Are you optimistic for 2020?By Jerry Gaeta
The HNA show in Louisville is the winding down of a long season and time to begin reflecting on the success of all the planning, effort, time and stress it has taken to reach this point. Having attended many of these shows in my 43 years as a landscape contractor and then as speaker, I am always interested in what the general mood of the attendees will be.
The hardscape vendors I spoke with were very upbeat on the year and looking ahead for next year. It is always exciting to see all new products introduced at the show. These folks are our partners in business in that they are always looking for new and better products, tools and equipment for the contractor to become more efficient both in the field and the office.
For the most part I believe contractors are an optimistic bunch. I say this because most of them make little or no net profit while working extremely hard, and they still seem to be happy.
Most contractors I talked to said work was plentiful and they could have installed more projects if they had been able to hire the people they needed. Some folks thought a little slow down in this booming economy might be good to free up labor. Not sure about this philosophy!
With a shortage of labor, a concern that I heard was that the ethics in recruiting employees has hit a low. It seems it is not uncommon for competitors to walk onto other’s jobsites and recruit. Such a shame. Always do things with integrity in an ethical and moral way.
Despite the labor issue most contractors said they have had a good year. But what does that really mean to have a good year? Is it more work, good employees, less stress, time off, better clients, good equipment, money in the bank, reduced debt, or just a good net profit – reward for risk and effort?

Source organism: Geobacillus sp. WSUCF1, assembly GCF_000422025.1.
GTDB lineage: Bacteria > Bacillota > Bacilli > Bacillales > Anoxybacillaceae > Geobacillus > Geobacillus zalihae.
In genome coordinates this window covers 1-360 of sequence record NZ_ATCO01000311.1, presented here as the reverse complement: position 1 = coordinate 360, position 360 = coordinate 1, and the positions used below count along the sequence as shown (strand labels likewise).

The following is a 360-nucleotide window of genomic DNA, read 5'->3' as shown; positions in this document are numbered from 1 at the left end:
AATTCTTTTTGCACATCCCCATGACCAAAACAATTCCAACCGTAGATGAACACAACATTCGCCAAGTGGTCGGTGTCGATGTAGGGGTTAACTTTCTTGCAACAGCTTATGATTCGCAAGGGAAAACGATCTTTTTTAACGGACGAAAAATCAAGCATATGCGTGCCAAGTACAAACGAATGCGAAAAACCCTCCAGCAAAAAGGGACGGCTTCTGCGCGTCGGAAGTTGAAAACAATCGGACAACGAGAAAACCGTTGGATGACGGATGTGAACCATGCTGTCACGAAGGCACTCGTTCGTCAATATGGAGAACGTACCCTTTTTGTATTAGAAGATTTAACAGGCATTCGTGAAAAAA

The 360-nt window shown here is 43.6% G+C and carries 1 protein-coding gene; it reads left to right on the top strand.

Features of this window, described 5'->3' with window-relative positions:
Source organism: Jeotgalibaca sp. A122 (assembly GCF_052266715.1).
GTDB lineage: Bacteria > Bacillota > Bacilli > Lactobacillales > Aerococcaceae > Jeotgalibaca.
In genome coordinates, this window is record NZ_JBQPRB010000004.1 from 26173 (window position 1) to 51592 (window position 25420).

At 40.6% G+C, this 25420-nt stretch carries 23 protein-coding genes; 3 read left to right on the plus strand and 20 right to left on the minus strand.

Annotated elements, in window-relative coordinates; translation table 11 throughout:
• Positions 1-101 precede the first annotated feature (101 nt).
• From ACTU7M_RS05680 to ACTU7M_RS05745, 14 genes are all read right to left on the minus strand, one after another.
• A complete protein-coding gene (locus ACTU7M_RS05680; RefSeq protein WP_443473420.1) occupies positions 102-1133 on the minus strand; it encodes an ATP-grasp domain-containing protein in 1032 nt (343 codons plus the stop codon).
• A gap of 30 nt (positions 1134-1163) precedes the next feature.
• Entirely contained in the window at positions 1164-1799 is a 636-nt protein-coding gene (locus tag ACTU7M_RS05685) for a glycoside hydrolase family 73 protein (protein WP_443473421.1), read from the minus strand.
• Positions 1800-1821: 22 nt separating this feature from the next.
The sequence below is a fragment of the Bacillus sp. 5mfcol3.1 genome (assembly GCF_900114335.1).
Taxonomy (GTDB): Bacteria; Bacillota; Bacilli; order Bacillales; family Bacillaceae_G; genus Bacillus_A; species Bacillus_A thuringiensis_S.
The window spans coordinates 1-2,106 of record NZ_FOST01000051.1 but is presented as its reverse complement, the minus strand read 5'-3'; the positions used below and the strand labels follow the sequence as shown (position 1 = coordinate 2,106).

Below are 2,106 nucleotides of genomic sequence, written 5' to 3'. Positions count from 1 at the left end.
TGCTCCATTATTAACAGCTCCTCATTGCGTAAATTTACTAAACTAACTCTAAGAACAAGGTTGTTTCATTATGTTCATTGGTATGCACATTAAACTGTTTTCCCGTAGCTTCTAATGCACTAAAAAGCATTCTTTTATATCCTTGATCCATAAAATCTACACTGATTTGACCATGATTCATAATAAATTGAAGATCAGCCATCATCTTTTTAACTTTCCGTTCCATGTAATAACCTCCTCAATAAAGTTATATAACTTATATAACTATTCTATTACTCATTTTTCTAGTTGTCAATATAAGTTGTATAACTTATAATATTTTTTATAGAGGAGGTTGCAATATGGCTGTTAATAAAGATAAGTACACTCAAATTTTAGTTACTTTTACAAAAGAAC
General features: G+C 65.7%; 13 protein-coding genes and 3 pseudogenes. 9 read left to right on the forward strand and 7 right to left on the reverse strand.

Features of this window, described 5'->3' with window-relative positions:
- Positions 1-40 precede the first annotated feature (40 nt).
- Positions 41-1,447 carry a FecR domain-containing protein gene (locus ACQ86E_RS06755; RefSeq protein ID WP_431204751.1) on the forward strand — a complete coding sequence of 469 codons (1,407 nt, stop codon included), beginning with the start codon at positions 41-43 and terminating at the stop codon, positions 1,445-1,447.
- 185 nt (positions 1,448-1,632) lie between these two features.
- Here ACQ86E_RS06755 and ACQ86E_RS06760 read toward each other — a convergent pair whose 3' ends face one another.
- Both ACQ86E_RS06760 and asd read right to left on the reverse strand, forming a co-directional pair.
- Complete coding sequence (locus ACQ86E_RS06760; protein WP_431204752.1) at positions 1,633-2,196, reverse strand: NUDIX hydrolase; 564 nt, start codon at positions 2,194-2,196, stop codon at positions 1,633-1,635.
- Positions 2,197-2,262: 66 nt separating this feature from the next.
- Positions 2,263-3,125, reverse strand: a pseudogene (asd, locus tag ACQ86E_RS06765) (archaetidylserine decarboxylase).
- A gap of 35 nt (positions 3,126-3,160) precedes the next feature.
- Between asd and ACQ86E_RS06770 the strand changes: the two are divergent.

The interesting thing I’ve discovered in presenting seminars over the years is that when I ask, “Have you raised your prices this year?” very few hands go up. Also, very few know their breakeven point in estimating a project.
The price of labor went up but contractors aren’t raising their prices to compensate for it or take advantage of this good economy. What happens when the economy slows or hits a downturn as in 2008 and sales drop? The answer is important for the future of your company. Maybe it is time to get a handle on your costs and estimating strategy.
It is distressing that so many contractors will have worked hard all year but will not get the fair market profit they deserve based on the risk they take on. Profit is return for risk, it provides the capital needed to grow your business, and the financial future for you and your employees.
2020 is a presidential election year and historically in the second half of the year consumers become conservative in purchasing larger ticket items such as hardscape projects. Plan your sales strategy to allow for this possibility and compensate for it.
Make 2020 the year you create a budget to be able to recover all your costs, learn your breakeven point with a good estimating system, and make a profit for the future. The definition of insanity is “doing the same thing time and time again and expecting different results.”
Make the change for you, your family and your employees.
Jerry Gaeta is a consultant and speaker, a past Vander Kooi Associate and president of J. Gaeta Business Planning, dba Seashore Enterprise, LLC. “Improving business performance and quality of life since 1994.” Email JerryGaeta@comcast.net